The final line, "The heart of what I say," brings the poem full circle, returning to the metaphor of poetry as a coat. The phrase "the heart of what I say" suggests that the poet has imbued his poetry with a deep sense of meaning and emotion, that he has created something that is not just beautiful but also profound. The word "heart" also implies that the poet has put his own heart into his poetry, that he has created something that is deeply personal and meaningful to him.

In terms of literary techniques, Poetry Ephemera is a masterclass in the use of metaphor and symbolism. The metaphor of a song as a coat is a powerful image that runs throughout the poem, providing a unifying thread that ties the different lines together. The use of embroideries, tears, and love further enriches the metaphor, adding layers of meaning and complexity.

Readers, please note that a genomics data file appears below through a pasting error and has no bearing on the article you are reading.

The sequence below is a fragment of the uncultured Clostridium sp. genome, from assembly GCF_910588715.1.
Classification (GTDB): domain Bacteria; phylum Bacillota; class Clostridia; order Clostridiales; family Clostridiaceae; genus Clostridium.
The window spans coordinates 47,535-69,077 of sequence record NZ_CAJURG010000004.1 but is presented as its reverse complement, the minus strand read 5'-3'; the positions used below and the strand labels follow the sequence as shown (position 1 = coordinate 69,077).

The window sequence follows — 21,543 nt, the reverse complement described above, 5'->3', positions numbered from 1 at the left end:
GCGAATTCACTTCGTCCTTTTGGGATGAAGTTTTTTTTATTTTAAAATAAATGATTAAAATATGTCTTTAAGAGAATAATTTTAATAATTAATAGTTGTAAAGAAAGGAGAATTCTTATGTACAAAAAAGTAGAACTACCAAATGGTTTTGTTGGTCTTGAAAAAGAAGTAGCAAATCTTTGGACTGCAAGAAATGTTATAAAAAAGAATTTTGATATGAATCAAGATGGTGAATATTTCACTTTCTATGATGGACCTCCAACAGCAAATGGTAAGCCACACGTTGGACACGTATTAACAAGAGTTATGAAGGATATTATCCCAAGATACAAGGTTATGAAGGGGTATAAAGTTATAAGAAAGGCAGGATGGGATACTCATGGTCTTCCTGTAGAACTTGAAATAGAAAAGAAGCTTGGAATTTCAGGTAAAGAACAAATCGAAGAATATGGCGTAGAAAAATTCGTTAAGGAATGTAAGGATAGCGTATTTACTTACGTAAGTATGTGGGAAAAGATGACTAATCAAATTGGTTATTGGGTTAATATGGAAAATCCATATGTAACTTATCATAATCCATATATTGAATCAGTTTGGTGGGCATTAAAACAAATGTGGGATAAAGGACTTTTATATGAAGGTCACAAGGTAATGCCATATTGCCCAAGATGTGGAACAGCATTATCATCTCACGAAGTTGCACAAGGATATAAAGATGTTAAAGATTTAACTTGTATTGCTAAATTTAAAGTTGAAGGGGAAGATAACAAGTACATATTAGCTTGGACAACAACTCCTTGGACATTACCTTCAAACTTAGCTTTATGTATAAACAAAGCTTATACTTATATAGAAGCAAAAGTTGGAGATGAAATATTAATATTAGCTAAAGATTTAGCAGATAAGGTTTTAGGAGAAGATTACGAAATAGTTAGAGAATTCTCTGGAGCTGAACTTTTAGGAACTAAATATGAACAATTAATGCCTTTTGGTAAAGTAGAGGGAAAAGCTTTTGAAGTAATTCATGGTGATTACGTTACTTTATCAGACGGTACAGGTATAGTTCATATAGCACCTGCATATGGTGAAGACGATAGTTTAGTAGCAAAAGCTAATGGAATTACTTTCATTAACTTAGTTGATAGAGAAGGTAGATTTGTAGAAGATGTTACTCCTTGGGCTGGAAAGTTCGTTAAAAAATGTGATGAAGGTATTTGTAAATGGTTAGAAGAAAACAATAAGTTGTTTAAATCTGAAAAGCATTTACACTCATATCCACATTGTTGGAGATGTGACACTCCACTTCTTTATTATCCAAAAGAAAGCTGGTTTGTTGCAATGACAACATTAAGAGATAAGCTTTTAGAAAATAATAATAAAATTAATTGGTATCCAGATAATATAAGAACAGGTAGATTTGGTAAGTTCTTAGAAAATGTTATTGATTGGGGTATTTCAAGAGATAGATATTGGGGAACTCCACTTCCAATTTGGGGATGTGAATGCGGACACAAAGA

The poem also makes use of repetition and parallelism to create a sense of rhythm and balance. The repetition of the phrase "I made" in the first and third lines creates a sense of symmetry, while the parallel structure of the second and fourth lines ("covered with embroideries" and "I made it of wild tears") creates a sense of harmony and balance.

In terms of themes, Poetry Ephemera touches on a number of universal human experiences, including the desire for love and connection, the fear of impermanence and mortality, and the power of art to provide solace and meaning in a chaotic world. The poem is a testament to the enduring power of poetry to capture the essence of the human experience and to provide a sense of comfort and understanding in the face of life's challenges.